No one likes to be stopped by the sound of sirens with the blue lights pulling in behind you on the highway. At some point, there is great likelihood that you may find yourself in this situation. This short article will attempt to explain what you should do after receiving a ticket for speeding or other traffic offense.
- Most traffic offenses are categorized as ‘moving offenses.’ Pleading guilty to a moving offense in North Carolina will result in points on your driver’s license and/or insurance points, which can ultimately significantly negatively affect the cost of your automobile insurance.
- Some traffic citations you receive will give you the option to avoid the Court process by paying the citation. However, simply paying the citation will result in a technical plea of guilty to the moving violation, wherein you will be surprised with an insurance hike. Thus, the best option in most cases is not to simply pay the ticket in advance.
- A good option is to hire an attorney to handle the traffic citation for you. If you do, you will likely avoid having to go to Court, and through the attorney’s experience, s/he can based upon many factors attempt to get your citation reduced from a ‘moving’ violation to a ‘non-moving’ violation.
- Offenses to which you plea guilty to a non-moving violation do not result in insurance points assigned to your automobile insurance, thus no increase in your insurance will occur.
If you find yourself with the blue lights behind you on the highway, remember the pointers above. If you need the assistance of an attorney, we would be glad to help you through the process and will work hard on your behalf to seek the best possible outcome in your matter.
No one likes to think about one’s own death. However, planning ahead can help your family avoid unnecessary complications, delay, and expense. This may be done through wills, trusts, joint ownership, and life insurance. In addition, modern estate planning also includes “life” planning through powers of attorney and health care proxies. These enable someone else to act for you in the event of your incapacity. Understanding the following terms is the first step toward planning your estate. However, no estate planning steps should be taken without consulting with a qualified professional. Please contact us at 336.633.4529 to schedule your time to speak with Shaun L. Hayes Attorney. You can find our website by clicking on this link: Your Estate Lawyer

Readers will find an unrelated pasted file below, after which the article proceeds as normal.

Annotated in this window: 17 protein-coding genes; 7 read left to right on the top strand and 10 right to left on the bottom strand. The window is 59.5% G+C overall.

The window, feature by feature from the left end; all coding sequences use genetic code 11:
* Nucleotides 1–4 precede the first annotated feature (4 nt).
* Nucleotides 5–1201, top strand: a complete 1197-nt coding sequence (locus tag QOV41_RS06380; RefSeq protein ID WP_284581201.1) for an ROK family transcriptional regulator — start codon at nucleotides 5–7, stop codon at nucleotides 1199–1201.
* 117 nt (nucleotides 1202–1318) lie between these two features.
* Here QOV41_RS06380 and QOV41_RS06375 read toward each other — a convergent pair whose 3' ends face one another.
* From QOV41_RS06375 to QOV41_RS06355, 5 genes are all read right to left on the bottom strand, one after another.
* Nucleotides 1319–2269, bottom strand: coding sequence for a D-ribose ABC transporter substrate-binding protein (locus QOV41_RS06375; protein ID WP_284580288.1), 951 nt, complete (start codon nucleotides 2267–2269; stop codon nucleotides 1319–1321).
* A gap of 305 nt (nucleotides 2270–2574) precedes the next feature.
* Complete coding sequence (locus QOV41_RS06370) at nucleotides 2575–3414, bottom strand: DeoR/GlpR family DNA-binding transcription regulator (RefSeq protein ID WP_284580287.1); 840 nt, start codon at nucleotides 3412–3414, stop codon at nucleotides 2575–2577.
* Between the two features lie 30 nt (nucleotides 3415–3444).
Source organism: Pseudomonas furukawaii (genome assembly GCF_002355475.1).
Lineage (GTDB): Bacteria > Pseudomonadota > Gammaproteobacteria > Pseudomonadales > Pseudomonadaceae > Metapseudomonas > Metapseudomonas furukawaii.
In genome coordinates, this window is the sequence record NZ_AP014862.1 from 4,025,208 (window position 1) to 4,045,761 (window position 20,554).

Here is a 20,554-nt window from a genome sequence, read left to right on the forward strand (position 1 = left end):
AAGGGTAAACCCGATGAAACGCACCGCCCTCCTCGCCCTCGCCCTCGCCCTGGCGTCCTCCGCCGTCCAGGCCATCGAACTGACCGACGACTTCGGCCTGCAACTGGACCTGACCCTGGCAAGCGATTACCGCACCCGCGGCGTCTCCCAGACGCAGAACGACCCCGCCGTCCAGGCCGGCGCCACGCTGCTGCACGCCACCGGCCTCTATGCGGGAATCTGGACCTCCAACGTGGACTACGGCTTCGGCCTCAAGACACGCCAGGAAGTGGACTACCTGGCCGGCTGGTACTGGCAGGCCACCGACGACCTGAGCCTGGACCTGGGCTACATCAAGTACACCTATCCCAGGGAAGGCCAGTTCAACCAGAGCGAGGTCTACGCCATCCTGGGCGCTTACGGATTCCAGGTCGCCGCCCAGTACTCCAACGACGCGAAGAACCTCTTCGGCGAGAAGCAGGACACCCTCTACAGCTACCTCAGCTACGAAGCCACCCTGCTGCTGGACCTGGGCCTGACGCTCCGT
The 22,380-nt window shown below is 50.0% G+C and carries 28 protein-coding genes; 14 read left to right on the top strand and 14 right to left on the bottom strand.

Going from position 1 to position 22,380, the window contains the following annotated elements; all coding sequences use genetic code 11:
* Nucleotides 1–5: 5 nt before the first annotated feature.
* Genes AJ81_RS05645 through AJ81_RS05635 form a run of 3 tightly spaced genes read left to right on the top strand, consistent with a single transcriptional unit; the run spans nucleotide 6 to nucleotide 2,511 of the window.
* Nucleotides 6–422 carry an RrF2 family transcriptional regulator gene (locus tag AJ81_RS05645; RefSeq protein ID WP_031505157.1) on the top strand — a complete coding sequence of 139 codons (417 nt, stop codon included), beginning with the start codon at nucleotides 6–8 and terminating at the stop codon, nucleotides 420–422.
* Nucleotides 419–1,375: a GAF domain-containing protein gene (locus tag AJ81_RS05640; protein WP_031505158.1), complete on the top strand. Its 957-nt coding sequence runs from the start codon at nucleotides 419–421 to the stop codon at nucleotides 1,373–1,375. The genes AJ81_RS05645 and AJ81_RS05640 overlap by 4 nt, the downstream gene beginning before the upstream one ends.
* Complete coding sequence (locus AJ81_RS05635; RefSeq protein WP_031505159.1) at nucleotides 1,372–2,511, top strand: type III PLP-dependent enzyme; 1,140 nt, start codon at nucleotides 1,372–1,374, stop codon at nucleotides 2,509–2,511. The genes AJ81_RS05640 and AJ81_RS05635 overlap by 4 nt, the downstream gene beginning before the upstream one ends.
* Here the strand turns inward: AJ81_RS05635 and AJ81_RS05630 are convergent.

This is the name for the process in the Probate Court through which the ownership of your assets passes to your heirs. It includes the collection of your assets, the payment of your bills, and the distribution of your estate. It only covers what you own outright, not joint property, trust property, or life insurance proceeds.
Your will is a legally binding statement of who will receive your property at your death. It also appoints a legal representative to carry out your wishes. However, the will only covers probate property, not joint property, trust property, or life insurance proceeds.
- Estate Tax
The estate tax applies to both the probate and the nonprobate property of the decedent. With proper planning, you may be able to avoid and/or eliminate these taxes if your estate falls beyond the limits.
- Marital Deduction
On the federal level, anything passing to the surviving spouse of a decedent is not included in the taxable estate and, consequently, is not subject to taxation. All of the couple’s assets are then taxed upon the death of the surviving spouse, unless an estate tax plan has been executed.